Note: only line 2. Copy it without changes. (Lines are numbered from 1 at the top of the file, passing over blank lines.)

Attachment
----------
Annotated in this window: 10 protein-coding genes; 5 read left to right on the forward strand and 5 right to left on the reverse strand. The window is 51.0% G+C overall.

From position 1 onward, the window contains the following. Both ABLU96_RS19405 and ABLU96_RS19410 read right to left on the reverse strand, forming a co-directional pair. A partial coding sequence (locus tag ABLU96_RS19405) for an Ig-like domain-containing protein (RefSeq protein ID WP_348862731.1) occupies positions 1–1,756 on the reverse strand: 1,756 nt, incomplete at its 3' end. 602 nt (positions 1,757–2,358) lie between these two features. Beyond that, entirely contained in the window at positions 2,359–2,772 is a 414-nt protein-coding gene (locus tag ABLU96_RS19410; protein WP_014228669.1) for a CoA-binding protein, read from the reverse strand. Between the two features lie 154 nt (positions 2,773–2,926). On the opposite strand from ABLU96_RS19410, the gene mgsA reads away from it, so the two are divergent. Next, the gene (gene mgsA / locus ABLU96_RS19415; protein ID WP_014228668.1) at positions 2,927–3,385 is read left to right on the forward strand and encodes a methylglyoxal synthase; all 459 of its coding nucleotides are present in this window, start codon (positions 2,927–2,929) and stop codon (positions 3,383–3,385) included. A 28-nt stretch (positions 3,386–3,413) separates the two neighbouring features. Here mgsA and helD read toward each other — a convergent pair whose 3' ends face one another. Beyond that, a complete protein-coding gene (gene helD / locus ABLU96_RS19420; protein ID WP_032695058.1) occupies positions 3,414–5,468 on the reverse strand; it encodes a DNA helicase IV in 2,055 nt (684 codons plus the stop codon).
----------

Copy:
From position 1 onward, the window contains the following. Both ABLU96_RS19405 and ABLU96_RS19410 read right to left on the reverse strand, forming a co-directional pair. A partial coding sequence (locus tag ABLU96_RS19405) for an Ig-like domain-containing protein (RefSeq protein ID WP_348862731.1) occupies positions 1–1,756 on the reverse strand: 1,756 nt, incomplete at its 3' end. 602 nt (positions 1,757–2,358) lie between these two features. Beyond that, entirely contained in the window at positions 2,359–2,772 is a 414-nt protein-coding gene (locus tag ABLU96_RS19410; protein WP_014228669.1) for a CoA-binding protein, read from the reverse strand. Between the two features lie 154 nt (positions 2,773–2,926). On the opposite strand from ABLU96_RS19410, the gene mgsA reads away from it, so the two are divergent. Next, the gene (gene mgsA / locus ABLU96_RS19415; protein ID WP_014228668.1) at positions 2,927–3,385 is read left to right on the forward strand and encodes a methylglyoxal synthase; all 459 of its coding nucleotides are present in this window, start codon (positions 2,927–2,929) and stop codon (positions 3,383–3,385) included. A 28-nt stretch (positions 3,386–3,413) separates the two neighbouring features. Here mgsA and helD read toward each other — a convergent pair whose 3' ends face one another. Beyond that, a complete protein-coding gene (gene helD / locus ABLU96_RS19420; protein ID WP_032695058.1) occupies positions 3,414–5,468 on the reverse strand; it encodes a DNA helicase IV in 2,055 nt (684 codons plus the stop codon).